Wow it’s February already!
We’re on a concave deck kick this last few weeks and we wanted to try to create a concave deck skim style board. We liked the concept of creating the bumpy-lumps as an addition to the exterior of an existing shape. BUT, as we noted that takes some extra care in protecting the bumpy-lumps with carbon tape or something. That area will become prone to dings, but there is something else that has to be considered. We didn’t really enumerate it when we talked about the design considerations on the concave deck surf style wakesurf board. We’ll start this discussion with a picture.
This is jumping way ahead, please foregive us for being so convoluted here, but we think it will make more sense. In the picture above, what we’ve done is glue some bumpy-lumps to the wakesurf core foam and then used a 3 mm sheet of divinycell H80 to the deck side. You can see the bumpy-lumps forward around the front foot area. We wanted to test a few things, one is that we have effectively molded a deck skin. We can apply a higher density foam over the complex shape underneath, providing protection to the raised areas, but also can you guess what else it achieves?
Did you guess stiffness? Yeah! Remember how we talk about the flat panels on your car doors, where the manufacturer puts in curves or indentations to stiffen up that area? Skinning these bumpy-lumps increases the stiffness using that same property. That is such a great use of the bumpy-lumps, but it also introduced another issue.
It’s stiffer in that area, but what about the areas right at the ends? Yeah, not as stiff. So, much like channels that abruptly end, that transition from bumpy-lumps to flat create a weak spot, in effect. Well not weak, but the areas just on either side of the stiffness increase will recieve disproportionally more bending forces and no doubt if this board were to break, it would be just short of the bumpy-lumps.
Now we did compensate for that, there is a small patch of carbon fiber under the skin, but what we wanted to convey is every design change has some ramifications! We also really like the idea of the additional of bumpy-lumps as a means of adding stiffness to a concave deck skim style board.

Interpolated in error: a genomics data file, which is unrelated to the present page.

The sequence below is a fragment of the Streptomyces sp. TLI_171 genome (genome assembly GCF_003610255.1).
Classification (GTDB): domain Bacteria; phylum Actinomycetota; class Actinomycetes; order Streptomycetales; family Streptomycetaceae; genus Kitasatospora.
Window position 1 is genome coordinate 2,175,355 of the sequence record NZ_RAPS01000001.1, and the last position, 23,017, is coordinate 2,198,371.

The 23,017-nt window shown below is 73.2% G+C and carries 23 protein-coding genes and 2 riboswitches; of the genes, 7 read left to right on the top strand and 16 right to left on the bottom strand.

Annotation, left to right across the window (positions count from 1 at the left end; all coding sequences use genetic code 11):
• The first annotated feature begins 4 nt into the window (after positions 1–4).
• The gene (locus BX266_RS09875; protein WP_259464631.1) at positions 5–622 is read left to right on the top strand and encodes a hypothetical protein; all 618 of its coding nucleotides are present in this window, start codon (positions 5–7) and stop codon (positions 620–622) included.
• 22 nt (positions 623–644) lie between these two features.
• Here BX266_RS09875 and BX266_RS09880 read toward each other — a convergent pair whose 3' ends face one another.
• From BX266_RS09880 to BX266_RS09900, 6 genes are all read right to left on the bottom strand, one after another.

So lets get into the build of this concave deck skim style board. We mentioned in yesterday’s post that we wanted to work with both some H60 divinycell and H80 divinycell. The H60 is a green color and is also a 4 pound density foam. We use our template to trace the outline on the foam. We should also note that Divinycell comes in flat sheets. It is thermoformable into curves and shapes. Most manufacturers don’t bother, alothough that would be a vast improvement to the finished product as the core foam would be shaped, just like with surf style boards that shape the core from a blank.
We use a jig saw to rough cut the outline and then a sanding block to bring the outline down to shape. We’ve also cut a slight angle into the outline to make shaping the rails easier. Now if we were making a standard skimmer, the shaping would mostly be done at this point. We’d round over the deck side along the outline and then laminate it. We know, crazy simple, huh? Step 1 cut. Step 2 sand. Step 3 laminate. Step 4 sell for a profit. Ok ok ok, not quite that simple, but these are pretty easy to construct and the general shape is a reflection of that. We are probably going to work on adding some light concaves to the bottom to see how those work on this shape. It will complicate the build process, but we are thinking might increase the performance some. We’ll see!
As you saw in the very first photo, our plan for this build was to make a skinned concave deck skim style board, we used a lighter weight wakesurf board core foam with the H60, so now we want to increase the durability of the deck by skinning with a heavier weight H80 3 mm skin. The divinycell H8o is color coded, if you will, with this grey color. The H80 is a 5 pound density skin. We trace the outline, but cut generously as we’ll be matching the bottom and the deck skin and then rounding it all off when we finish shape the rails.
Here we have cut both pieces in preparation for the build process. That’s where we’ll leave it for today. Come back again as we load all of this onto the skimmer rocker bed and create the project in the very first picture of this post!
We really appreciate you following along!